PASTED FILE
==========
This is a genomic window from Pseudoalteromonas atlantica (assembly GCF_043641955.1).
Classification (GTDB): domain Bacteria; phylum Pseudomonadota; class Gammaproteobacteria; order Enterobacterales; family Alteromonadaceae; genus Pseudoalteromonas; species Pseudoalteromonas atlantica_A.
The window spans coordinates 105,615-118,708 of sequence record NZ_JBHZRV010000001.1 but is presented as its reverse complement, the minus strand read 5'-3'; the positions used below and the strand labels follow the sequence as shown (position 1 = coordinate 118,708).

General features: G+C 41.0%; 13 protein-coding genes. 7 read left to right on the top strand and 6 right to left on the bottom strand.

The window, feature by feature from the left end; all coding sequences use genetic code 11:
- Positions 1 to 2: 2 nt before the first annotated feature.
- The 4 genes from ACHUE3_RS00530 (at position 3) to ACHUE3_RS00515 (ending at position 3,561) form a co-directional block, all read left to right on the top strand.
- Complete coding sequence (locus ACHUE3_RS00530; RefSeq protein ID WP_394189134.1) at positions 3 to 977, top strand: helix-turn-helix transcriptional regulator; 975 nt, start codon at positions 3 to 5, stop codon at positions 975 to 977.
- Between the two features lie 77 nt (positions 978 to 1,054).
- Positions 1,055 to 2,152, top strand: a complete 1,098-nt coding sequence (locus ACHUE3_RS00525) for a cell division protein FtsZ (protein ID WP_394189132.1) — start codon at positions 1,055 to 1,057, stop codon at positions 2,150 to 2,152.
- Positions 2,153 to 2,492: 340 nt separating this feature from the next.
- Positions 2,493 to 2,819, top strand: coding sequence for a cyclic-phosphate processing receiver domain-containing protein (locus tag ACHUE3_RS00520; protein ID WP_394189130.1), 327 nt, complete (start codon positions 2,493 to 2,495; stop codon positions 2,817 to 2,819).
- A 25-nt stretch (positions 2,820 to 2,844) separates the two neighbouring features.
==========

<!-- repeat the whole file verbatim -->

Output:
This is a genomic window from Pseudoalteromonas atlantica (assembly GCF_043641955.1).
Classification (GTDB): domain Bacteria; phylum Pseudomonadota; class Gammaproteobacteria; order Enterobacterales; family Alteromonadaceae; genus Pseudoalteromonas; species Pseudoalteromonas atlantica_A.
The window spans coordinates 105,615-118,708 of sequence record NZ_JBHZRV010000001.1 but is presented as its reverse complement, the minus strand read 5'-3'; the positions used below and the strand labels follow the sequence as shown (position 1 = coordinate 118,708).

General features: G+C 41.0%; 13 protein-coding genes. 7 read left to right on the top strand and 6 right to left on the bottom strand.

The window, feature by feature from the left end; all coding sequences use genetic code 11:
- Positions 1 to 2: 2 nt before the first annotated feature.
- The 4 genes from ACHUE3_RS00530 (at position 3) to ACHUE3_RS00515 (ending at position 3,561) form a co-directional block, all read left to right on the top strand.
- Complete coding sequence (locus ACHUE3_RS00530; RefSeq protein ID WP_394189134.1) at positions 3 to 977, top strand: helix-turn-helix transcriptional regulator; 975 nt, start codon at positions 3 to 5, stop codon at positions 975 to 977.
- Between the two features lie 77 nt (positions 978 to 1,054).
- Positions 1,055 to 2,152, top strand: a complete 1,098-nt coding sequence (locus ACHUE3_RS00525) for a cell division protein FtsZ (protein ID WP_394189132.1) — start codon at positions 1,055 to 1,057, stop codon at positions 2,150 to 2,152.
- Positions 2,153 to 2,492: 340 nt separating this feature from the next.
- Positions 2,493 to 2,819, top strand: coding sequence for a cyclic-phosphate processing receiver domain-containing protein (locus tag ACHUE3_RS00520; protein ID WP_394189130.1), 327 nt, complete (start codon positions 2,493 to 2,495; stop codon positions 2,817 to 2,819).
- A 25-nt stretch (positions 2,820 to 2,844) separates the two neighbouring features.